Acne is a skin condition that occurs when hair follicles get clogged with oil and dead cells. It often causes pimples, blackheads or pimples, and usually appears on the face, forehead, chest, upper back and shoulders. Acne is more common among teenagers, although it affects people of all ages.
There are effective treatments available, but acne can be persistent. Grains and bumps heal slowly, and when one begins to disappear, others seem to emerge.
Depending on its severity, acne can cause emotional distress and heal the skin. The earlier treatment begins, the lower the risk of such problems.
Acne signs and symptoms vary depending on the severity of your condition:
- Whiteheads (closed plugged pores)
- Blackheads (open plugged pores)
- Small red, tender bumps (papules)
- Pimples (pustules), which are papules with pus at their tips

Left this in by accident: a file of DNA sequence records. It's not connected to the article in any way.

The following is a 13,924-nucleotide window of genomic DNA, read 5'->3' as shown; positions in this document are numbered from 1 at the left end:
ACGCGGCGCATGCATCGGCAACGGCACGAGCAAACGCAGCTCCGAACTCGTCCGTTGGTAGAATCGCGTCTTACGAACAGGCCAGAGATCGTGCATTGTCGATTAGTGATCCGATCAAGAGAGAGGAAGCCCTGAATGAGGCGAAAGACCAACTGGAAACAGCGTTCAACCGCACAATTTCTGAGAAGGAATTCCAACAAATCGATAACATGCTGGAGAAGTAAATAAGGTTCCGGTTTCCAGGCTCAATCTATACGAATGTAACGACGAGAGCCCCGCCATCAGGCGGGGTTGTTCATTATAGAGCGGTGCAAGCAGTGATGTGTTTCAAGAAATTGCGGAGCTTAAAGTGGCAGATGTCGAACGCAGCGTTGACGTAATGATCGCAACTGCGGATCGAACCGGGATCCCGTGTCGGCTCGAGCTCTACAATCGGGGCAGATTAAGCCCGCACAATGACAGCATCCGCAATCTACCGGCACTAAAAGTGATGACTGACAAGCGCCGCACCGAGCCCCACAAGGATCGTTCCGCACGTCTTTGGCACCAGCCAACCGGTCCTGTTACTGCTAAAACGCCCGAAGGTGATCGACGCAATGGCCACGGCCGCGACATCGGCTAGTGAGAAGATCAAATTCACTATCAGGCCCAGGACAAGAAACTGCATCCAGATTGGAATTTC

- Large, solid, painful lumps beneath the surface of the skin (nodules)
- Painful, pus-filled lumps beneath the surface of the skin (cystic lesions)
Four main factors cause acne:
- Excess oil production
- Hair follicles clogged by oil and dead skin cells
- Excess activity of a type of hormone (androgens)
Acne usually appears on the face, forehead, chest, upper back and shoulders because these areas of the skin have the most sebaceous glands. The hair follicles are connected to the sebaceous glands.
The follicle wall may bulge and produce a white dot. Or the plug may be open to the surface and darken, causing a black dot. A black dot can be seen as dirt trapped in the pores. But in reality the pore is congested with bacteria and oil, which turns brown when exposed to air.
Pimples are raised red spots with a white center that develop when blocked hair follicles become inflamed or infected with bacteria. The blockages and inflammation that develop inside the hair follicles produce bumps similar to cysts beneath the surface of the skin. Other pores in the skin, which are the openings of the sweat glands, are generally not involved in acne.